• Variable Ratio (VR) schedule of reinforcement is contingent upon a varying, unpredictable number of responses. (lecture notes from Theories)
    • example: working as a waitress, you never know how many tips you will receive or fishing is another example
  • Fixed Interval (FI) schedule of reinforcement is contingent upon the first response after a fixed, predictable period of time. (lecture notes from Theories)
    • example: payday, comes on the 1st and 16th of every month
  • Variable Interval (VI) schedule of reinforcement is contingent upon the first response after a varying, predictable period of time. (lecture notes from Theories)
    • example: waiting for a bus, you know it will be there you just don't know approximately when



Simple Schedules of Reinforcement

  • Duration Schedules of reinforcement are contingent on behaviors performed continuously throughout a period of time.
    • Fixed duration (FD) is when the behavior is performed continuously for a fixed, predictable amount of time. (lecture notes from Theories)
    • Variable duration (VD) is when the behavior is performed continuously for a varying, unpredictable amount of time. (lecture notes from Theories)
  • Response-Rate Schedules, reinforcement is directly contingent upon the organism's rate of response.
    • Differential reinforcement of high rates (DRH) is contingent upon emitting at least a certain number of responses in a certain period of time. (lecture notes from Theories)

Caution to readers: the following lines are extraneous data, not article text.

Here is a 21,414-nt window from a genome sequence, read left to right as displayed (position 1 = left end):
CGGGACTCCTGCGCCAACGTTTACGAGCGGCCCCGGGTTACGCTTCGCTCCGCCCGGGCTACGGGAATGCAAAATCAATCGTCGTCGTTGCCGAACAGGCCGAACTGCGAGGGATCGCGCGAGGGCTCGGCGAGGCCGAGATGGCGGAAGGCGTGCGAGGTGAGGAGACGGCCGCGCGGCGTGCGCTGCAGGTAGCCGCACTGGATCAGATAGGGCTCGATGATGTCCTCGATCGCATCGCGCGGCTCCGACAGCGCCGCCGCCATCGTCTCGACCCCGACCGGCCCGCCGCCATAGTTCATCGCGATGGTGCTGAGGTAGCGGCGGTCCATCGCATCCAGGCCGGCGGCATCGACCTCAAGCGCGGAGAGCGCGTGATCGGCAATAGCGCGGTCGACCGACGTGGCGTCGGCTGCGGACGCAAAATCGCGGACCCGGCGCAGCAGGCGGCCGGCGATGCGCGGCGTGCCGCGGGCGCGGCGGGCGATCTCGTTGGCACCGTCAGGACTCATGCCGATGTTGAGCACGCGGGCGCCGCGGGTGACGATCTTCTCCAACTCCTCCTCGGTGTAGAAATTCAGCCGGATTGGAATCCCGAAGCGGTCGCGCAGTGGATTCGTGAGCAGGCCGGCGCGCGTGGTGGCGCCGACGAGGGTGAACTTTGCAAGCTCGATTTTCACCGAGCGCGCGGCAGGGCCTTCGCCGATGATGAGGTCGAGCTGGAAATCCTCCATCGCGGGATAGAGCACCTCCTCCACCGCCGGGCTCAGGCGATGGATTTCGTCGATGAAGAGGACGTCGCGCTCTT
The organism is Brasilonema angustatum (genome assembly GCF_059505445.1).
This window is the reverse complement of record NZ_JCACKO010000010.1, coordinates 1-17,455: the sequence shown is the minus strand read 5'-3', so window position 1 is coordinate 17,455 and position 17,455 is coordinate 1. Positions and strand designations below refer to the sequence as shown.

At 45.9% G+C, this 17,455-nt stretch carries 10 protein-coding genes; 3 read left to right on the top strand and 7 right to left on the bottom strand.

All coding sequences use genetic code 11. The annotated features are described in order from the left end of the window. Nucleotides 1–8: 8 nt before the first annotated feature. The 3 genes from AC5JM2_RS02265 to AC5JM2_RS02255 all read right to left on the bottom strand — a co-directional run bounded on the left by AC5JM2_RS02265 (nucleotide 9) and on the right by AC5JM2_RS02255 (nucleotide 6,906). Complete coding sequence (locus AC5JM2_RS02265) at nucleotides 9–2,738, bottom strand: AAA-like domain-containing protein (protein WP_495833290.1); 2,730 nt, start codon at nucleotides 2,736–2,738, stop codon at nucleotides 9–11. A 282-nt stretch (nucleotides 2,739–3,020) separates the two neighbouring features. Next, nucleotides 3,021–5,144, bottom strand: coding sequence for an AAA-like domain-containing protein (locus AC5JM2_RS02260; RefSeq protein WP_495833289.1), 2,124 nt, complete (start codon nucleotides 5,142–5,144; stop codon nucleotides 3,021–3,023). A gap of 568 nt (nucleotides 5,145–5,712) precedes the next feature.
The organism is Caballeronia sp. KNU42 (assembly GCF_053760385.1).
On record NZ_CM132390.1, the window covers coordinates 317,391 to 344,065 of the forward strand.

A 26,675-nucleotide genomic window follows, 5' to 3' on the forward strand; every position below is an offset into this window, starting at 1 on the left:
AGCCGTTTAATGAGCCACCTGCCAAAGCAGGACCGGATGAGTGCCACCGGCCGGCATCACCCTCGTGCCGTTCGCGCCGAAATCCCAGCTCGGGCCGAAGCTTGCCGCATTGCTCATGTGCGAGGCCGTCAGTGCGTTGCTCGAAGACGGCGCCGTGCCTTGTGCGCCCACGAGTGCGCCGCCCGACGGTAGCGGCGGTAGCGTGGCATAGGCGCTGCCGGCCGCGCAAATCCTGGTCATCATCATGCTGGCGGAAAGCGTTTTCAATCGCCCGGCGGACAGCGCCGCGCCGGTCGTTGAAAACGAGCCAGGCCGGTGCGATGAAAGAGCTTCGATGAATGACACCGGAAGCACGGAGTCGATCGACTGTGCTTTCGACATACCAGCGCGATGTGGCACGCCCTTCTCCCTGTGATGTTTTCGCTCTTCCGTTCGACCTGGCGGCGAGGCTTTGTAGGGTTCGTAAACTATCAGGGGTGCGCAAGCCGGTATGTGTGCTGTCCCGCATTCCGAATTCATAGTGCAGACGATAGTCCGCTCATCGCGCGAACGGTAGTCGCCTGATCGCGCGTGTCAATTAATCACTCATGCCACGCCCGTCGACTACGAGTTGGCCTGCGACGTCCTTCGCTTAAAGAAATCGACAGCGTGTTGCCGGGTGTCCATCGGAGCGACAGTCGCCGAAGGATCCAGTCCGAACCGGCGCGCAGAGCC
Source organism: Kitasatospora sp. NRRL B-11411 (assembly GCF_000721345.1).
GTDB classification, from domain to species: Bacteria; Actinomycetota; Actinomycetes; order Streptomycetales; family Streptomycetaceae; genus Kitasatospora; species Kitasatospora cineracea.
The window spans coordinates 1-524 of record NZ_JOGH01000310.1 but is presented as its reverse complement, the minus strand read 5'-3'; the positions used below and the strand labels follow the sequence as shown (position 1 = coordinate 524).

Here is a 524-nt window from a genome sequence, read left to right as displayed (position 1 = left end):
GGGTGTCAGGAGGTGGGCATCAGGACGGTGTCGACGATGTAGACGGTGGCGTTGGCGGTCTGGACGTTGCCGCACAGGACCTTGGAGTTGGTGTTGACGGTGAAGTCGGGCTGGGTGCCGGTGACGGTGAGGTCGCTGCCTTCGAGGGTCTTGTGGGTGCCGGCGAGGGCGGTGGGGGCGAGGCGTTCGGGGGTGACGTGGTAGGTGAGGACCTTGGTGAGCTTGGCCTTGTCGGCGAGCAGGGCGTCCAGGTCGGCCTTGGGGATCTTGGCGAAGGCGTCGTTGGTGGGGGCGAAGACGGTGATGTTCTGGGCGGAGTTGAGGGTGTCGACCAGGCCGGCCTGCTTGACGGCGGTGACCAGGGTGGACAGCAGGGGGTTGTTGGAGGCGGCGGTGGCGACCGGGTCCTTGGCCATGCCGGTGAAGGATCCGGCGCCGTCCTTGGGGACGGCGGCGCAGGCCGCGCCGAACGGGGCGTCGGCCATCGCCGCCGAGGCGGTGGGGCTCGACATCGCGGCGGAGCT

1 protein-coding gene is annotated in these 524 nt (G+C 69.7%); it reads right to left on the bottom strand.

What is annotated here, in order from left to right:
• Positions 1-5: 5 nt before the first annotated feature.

• example: athletic events
    • Differential reinforcement of low rates (DRL) is when a minimum amount of time must pass between each response before the reinforcer will be delivered. (lecture notes from Theories)
      • example: praising a child for taking his/her time on homework to get good results
    • Differential reinforcement of paced responding (DRP), reinforcement is contingent upon emitting a series of responses at a set rate-neither too fast nor too slow. (lecture notes from Theories)
      • example: swimming and/or running competitively, one must pace themselves to have sufficient energy for a last minute burst to the finish
  • Noncontingent Schedules are when the reinforcer is delivered independently of any response.
    • Fixed time (FT) schedule, the reinforcer is delivered following a fixed, predictable period time, regardless of the organism's behavior. (lecture notes from Theories)
      • example: Christmas gifts
    • Variable time (VT) schedule, the reinforcer is delivered following a varying, unpredictable period of time, regardless of the organism's behavior. (lecture notes from Theories)